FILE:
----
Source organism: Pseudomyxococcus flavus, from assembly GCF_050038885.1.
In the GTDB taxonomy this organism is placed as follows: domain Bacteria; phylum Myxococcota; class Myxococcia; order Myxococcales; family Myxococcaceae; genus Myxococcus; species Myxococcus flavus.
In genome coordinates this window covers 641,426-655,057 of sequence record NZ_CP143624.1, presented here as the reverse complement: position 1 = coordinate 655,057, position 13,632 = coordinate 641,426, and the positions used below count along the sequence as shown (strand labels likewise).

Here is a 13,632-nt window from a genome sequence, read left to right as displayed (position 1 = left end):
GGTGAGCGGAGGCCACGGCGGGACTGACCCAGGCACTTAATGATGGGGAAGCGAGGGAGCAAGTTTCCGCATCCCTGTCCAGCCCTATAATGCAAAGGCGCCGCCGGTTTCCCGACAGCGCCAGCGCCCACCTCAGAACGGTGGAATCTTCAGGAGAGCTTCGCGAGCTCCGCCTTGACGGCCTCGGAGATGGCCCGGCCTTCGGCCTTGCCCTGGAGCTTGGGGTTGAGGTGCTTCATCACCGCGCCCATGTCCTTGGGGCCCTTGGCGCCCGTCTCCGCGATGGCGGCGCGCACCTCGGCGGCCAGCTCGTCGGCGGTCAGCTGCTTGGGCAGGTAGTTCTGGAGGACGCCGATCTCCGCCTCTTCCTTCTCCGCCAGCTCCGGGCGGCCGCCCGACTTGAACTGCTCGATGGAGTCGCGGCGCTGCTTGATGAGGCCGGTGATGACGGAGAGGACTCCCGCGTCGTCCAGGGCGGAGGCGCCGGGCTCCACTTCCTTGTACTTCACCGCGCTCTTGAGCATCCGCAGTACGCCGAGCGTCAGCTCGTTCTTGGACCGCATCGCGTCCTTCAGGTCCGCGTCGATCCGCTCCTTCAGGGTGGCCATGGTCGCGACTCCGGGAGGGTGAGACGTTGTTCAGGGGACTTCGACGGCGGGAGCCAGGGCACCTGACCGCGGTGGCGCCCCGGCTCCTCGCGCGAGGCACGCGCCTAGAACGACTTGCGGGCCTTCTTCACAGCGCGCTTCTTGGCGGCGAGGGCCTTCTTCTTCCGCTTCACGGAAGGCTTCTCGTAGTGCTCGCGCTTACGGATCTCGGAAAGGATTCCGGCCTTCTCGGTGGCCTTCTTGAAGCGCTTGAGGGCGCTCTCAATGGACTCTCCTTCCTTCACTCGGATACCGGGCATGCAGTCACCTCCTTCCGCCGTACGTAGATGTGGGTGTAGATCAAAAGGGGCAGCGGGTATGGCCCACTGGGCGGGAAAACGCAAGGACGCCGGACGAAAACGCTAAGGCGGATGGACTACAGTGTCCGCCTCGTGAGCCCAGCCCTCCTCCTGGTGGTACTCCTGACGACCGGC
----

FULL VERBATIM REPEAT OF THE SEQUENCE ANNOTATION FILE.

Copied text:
Source organism: Pseudomyxococcus flavus, from assembly GCF_050038885.1.
In the GTDB taxonomy this organism is placed as follows: domain Bacteria; phylum Myxococcota; class Myxococcia; order Myxococcales; family Myxococcaceae; genus Myxococcus; species Myxococcus flavus.
In genome coordinates this window covers 641,426-655,057 of sequence record NZ_CP143624.1, presented here as the reverse complement: position 1 = coordinate 655,057, position 13,632 = coordinate 641,426, and the positions used below count along the sequence as shown (strand labels likewise).

Here is a 13,632-nt window from a genome sequence, read left to right as displayed (position 1 = left end):
GGTGAGCGGAGGCCACGGCGGGACTGACCCAGGCACTTAATGATGGGGAAGCGAGGGAGCAAGTTTCCGCATCCCTGTCCAGCCCTATAATGCAAAGGCGCCGCCGGTTTCCCGACAGCGCCAGCGCCCACCTCAGAACGGTGGAATCTTCAGGAGAGCTTCGCGAGCTCCGCCTTGACGGCCTCGGAGATGGCCCGGCCTTCGGCCTTGCCCTGGAGCTTGGGGTTGAGGTGCTTCATCACCGCGCCCATGTCCTTGGGGCCCTTGGCGCCCGTCTCCGCGATGGCGGCGCGCACCTCGGCGGCCAGCTCGTCGGCGGTCAGCTGCTTGGGCAGGTAGTTCTGGAGGACGCCGATCTCCGCCTCTTCCTTCTCCGCCAGCTCCGGGCGGCCGCCCGACTTGAACTGCTCGATGGAGTCGCGGCGCTGCTTGATGAGGCCGGTGATGACGGAGAGGACTCCCGCGTCGTCCAGGGCGGAGGCGCCGGGCTCCACTTCCTTGTACTTCACCGCGCTCTTGAGCATCCGCAGTACGCCGAGCGTCAGCTCGTTCTTGGACCGCATCGCGTCCTTCAGGTCCGCGTCGATCCGCTCCTTCAGGGTGGCCATGGTCGCGACTCCGGGAGGGTGAGACGTTGTTCAGGGGACTTCGACGGCGGGAGCCAGGGCACCTGACCGCGGTGGCGCCCCGGCTCCTCGCGCGAGGCACGCGCCTAGAACGACTTGCGGGCCTTCTTCACAGCGCGCTTCTTGGCGGCGAGGGCCTTCTTCTTCCGCTTCACGGAAGGCTTCTCGTAGTGCTCGCGCTTACGGATCTCGGAAAGGATTCCGGCCTTCTCGGTGGCCTTCTTGAAGCGCTTGAGGGCGCTCTCAATGGACTCTCCTTCCTTCACTCGGATACCGGGCATGCAGTCACCTCCTTCCGCCGTACGTAGATGTGGGTGTAGATCAAAAGGGGCAGCGGGTATGGCCCACTGGGCGGGAAAACGCAAGGACGCCGGACGAAAACGCTAAGGCGGATGGACTACAGTGTCCGCCTCGTGAGCCCAGCCCTCCTCCTGGTGGTACTCCTGACGACCGGC